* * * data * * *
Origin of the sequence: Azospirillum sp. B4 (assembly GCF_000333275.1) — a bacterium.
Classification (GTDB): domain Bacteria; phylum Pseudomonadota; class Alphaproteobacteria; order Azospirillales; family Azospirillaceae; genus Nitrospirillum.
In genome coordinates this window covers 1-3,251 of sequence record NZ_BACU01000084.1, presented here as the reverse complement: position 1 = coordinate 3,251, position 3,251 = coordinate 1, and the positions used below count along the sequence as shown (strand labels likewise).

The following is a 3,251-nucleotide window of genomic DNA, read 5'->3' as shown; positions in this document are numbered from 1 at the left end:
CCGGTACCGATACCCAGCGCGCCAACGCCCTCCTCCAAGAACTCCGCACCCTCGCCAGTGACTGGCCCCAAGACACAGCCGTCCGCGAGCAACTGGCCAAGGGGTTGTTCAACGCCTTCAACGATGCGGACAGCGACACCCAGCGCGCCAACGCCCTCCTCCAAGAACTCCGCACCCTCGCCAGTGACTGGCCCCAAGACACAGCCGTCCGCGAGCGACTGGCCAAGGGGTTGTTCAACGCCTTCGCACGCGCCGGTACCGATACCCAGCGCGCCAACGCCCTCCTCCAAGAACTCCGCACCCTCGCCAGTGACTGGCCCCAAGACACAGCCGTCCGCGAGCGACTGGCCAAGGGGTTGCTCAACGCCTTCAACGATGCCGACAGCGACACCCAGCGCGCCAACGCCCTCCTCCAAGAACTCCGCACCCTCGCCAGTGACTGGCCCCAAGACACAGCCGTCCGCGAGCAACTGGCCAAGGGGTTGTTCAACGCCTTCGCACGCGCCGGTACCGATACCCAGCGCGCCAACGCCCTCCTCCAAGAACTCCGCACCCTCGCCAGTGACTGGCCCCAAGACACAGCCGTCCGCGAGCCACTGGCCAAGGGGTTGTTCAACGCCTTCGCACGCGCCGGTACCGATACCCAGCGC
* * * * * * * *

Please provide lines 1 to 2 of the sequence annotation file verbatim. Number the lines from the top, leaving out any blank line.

Origin of the sequence: Azospirillum sp. B4 (assembly GCF_000333275.1) — a bacterium.
Classification (GTDB): domain Bacteria; phylum Pseudomonadota; class Alphaproteobacteria; order Azospirillales; family Azospirillaceae; genus Nitrospirillum.